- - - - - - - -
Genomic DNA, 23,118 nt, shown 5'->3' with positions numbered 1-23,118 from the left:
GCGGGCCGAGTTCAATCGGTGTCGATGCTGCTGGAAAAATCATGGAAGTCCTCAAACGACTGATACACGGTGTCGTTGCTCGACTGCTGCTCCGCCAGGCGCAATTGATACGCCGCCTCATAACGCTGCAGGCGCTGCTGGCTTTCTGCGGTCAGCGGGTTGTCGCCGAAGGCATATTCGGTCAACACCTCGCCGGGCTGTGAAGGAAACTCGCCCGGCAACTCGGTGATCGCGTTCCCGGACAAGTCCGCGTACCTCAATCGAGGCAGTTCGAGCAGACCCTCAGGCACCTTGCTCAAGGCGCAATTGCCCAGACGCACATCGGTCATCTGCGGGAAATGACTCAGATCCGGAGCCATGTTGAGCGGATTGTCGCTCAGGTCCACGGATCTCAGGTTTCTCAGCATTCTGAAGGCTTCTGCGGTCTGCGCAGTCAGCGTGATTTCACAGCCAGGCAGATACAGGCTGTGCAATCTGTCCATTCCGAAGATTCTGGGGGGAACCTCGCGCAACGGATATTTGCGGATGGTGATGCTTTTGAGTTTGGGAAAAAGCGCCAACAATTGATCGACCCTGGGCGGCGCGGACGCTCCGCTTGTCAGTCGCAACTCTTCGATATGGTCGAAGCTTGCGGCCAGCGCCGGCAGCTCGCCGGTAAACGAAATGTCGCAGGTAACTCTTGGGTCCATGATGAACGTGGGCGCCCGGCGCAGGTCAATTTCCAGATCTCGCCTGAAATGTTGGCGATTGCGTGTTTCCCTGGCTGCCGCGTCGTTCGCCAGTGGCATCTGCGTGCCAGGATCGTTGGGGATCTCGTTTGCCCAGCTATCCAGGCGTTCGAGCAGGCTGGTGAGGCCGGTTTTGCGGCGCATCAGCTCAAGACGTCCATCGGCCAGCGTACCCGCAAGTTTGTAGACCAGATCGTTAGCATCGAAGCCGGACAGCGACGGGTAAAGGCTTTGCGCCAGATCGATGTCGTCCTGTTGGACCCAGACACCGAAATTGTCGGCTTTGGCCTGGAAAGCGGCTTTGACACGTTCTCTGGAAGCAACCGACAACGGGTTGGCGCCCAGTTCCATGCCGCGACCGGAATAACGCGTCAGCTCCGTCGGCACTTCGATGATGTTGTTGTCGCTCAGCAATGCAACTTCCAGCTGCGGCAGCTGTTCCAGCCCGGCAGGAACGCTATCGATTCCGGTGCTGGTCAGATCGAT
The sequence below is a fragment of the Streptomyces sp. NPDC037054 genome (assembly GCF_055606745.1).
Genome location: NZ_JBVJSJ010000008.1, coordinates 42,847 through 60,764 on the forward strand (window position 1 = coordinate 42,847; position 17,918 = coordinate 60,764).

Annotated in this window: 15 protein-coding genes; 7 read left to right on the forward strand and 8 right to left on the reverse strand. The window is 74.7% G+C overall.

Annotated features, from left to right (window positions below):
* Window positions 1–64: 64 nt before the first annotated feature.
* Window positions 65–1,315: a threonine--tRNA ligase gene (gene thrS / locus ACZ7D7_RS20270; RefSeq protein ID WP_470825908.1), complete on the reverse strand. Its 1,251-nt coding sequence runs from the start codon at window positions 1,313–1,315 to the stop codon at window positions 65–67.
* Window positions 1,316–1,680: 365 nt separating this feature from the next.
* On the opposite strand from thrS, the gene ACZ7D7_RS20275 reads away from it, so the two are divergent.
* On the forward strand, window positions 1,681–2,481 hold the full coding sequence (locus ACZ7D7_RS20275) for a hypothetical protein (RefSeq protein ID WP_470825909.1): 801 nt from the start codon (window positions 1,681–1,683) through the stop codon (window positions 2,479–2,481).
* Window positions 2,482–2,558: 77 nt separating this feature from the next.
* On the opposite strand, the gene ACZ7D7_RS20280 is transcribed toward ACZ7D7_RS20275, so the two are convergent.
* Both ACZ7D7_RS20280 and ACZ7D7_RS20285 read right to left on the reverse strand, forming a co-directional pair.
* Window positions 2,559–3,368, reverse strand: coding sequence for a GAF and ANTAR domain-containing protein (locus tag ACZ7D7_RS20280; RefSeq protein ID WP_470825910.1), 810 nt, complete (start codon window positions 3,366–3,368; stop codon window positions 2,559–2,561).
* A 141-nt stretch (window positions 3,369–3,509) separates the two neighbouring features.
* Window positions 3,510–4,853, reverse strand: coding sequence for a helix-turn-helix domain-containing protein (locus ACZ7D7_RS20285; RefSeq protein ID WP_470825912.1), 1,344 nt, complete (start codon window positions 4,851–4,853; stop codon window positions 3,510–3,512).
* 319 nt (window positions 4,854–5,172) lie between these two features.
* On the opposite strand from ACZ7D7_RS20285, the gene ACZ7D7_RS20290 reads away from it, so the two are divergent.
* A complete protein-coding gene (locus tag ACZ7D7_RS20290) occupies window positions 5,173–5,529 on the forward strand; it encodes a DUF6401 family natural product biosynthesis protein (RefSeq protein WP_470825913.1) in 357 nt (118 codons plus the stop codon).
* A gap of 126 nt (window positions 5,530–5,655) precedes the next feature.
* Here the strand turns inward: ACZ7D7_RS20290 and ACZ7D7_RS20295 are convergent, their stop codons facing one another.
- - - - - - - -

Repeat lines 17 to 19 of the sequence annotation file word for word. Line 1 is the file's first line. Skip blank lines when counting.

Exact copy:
* Window positions 3,510–4,853, reverse strand: coding sequence for a helix-turn-helix domain-containing protein (locus ACZ7D7_RS20285; RefSeq protein ID WP_470825912.1), 1,344 nt, complete (start codon window positions 4,851–4,853; stop codon window positions 3,510–3,512).
* 319 nt (window positions 4,854–5,172) lie between these two features.
* On the opposite strand from ACZ7D7_RS20285, the gene ACZ7D7_RS20290 reads away from it, so the two are divergent.